McAllen has another distinction, too: it is one of the most expensive health-care markets in the country. Only Miami—which has much higher labor and living costs—spends more per person on health care. In 2006, Medicare spent fifteen thousand dollars per enrollee here, almost twice the national average. The income per capita is twelve thousand dollars. In other words, Medicare spends three thousand dollars more per person here than the average person earns.

The explosive trend in American medical costs seems to have occurred here in an especially intense form. Our country’s health care is by far the most expensive in the world. In Washington, the aim of health-care reform is not just to extend medical coverage to everybody but also to bring costs under control. Spending on doctors, hospitals, drugs, and the like now consumes more than one of every six dollars we earn. The financial burden has damaged the global competitiveness of American businesses and bankrupted millions of families, even those with insurance. It’s also devouring our government. “The greatest threat to America’s fiscal health is not Social Security,” President Barack Obama said in a March speech at the White House. “It’s not the investments that we’ve made to rescue our economy during this crisis. By a wide margin, the biggest threat to our nation’s balance sheet is the skyrocketing cost of health care. It’s not even close.”  [full text]

Rationing Health Care

I’d love to just steal David Leonhardt’s excellent analysis in the New York Times today, ‘Limits in a System That’s Sick’ and paste the whole thing here. It’s hard to pick and choose when the whole essay is full of new perspectives.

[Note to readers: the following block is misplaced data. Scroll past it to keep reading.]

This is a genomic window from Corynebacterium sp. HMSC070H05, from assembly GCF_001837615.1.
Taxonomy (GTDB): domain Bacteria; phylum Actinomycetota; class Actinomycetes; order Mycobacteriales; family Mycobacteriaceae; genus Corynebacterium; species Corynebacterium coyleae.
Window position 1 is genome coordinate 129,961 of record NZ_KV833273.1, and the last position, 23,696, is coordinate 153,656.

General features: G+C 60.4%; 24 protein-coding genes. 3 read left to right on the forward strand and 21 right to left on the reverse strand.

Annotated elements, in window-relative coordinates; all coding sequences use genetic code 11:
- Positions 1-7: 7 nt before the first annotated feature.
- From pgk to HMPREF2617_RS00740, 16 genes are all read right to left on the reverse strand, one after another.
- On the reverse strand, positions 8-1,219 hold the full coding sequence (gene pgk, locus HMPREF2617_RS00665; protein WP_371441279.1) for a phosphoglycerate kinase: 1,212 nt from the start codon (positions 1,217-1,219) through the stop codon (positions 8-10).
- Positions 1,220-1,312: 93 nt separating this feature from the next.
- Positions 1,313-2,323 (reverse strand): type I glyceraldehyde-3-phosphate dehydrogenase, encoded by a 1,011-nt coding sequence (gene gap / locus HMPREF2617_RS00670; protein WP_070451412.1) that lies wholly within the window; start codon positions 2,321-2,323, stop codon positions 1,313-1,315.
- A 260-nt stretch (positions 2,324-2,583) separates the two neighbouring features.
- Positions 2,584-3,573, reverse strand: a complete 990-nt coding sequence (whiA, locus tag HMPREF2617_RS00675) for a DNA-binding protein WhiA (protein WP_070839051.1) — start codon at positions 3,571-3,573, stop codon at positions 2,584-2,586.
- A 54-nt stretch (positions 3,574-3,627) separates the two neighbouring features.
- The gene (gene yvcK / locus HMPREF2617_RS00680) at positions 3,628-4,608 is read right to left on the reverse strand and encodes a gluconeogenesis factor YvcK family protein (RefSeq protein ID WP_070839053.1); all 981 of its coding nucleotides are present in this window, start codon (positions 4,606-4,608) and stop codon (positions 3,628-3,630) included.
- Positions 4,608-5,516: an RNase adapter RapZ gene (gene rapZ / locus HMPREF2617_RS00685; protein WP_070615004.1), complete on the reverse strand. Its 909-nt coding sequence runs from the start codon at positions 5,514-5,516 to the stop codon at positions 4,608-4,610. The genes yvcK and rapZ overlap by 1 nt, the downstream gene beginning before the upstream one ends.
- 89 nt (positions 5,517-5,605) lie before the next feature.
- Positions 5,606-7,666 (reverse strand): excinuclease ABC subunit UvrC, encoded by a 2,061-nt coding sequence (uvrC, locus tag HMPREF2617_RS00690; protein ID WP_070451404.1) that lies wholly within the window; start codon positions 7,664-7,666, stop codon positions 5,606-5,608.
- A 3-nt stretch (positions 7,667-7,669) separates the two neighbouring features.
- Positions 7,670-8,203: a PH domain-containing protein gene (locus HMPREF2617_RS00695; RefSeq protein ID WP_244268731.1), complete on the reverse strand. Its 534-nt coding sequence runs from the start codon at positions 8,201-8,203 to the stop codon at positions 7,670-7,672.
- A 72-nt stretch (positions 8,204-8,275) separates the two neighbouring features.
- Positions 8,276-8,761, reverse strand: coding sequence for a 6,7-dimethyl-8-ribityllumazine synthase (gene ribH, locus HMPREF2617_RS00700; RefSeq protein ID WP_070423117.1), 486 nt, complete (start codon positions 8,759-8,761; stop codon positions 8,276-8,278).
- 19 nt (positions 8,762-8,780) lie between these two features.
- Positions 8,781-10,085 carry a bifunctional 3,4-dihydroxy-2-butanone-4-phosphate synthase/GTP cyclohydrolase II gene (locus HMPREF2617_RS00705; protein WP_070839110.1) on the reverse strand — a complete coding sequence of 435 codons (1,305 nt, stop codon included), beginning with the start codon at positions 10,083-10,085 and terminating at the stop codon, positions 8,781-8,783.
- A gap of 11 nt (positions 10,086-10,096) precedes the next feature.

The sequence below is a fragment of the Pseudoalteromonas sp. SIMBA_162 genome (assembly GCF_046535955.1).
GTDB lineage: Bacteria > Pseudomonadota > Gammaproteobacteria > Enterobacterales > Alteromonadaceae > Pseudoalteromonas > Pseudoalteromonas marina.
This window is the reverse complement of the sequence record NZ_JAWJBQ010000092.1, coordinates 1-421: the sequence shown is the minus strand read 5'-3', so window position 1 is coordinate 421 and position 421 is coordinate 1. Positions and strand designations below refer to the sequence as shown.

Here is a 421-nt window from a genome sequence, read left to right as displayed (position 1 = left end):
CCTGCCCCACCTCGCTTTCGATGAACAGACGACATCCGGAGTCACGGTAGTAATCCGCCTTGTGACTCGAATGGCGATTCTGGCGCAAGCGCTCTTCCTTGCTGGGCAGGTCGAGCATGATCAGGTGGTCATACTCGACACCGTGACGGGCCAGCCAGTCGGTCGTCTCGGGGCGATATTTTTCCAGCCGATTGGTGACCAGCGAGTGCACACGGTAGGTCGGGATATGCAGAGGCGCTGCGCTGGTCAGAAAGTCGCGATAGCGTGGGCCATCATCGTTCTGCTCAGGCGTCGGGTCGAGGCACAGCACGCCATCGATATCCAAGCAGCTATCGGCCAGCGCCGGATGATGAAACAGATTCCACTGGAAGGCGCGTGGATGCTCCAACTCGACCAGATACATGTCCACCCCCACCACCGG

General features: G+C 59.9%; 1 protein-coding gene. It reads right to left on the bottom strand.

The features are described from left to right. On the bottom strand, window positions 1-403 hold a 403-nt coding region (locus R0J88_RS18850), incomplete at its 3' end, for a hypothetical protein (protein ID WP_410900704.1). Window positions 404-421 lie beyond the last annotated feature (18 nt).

Leonhardt points out the obvious–we are already rationing health care, and not in a fair or sensible way. Everyone who has to deal with the system, as a worker or a patient, knows that some people are getting meds and tests that they don’t even need, for profit and liability reasons– and others are suffering for lack of basic, effective, preventive health care that is proven to work.

But not all the costs are seen in the hospital—

There are three main ways that the health care system already imposes rationing on us. The first is the most counterintuitive, because it doesn’t involve denying medical care. It involves denying just about everything else.

The rapid rise in medical costs has put many employers in a tough spot. They have had to pay much higher insurance premiums, which have increased their labor costs. To make up for these increases, many have given meager pay raises.

Anyone who works for a small business knows how true this is. Leonhardt compares the US with other countries and explains why Americans pay more for less. A chart in the article shows survival rates in several countries. If you are diagnosed with breast cancer, stay here. If you need a kidney transplant, better go to Canada. I think I know why.

We are good at catastrophic care–doing the surgery. We are not good at the basic preventive care that your transplant patient will need for all the years of his life. If we could put the money where it will do the most good, we could have the best of high tech, and keep the need for it to a minimum.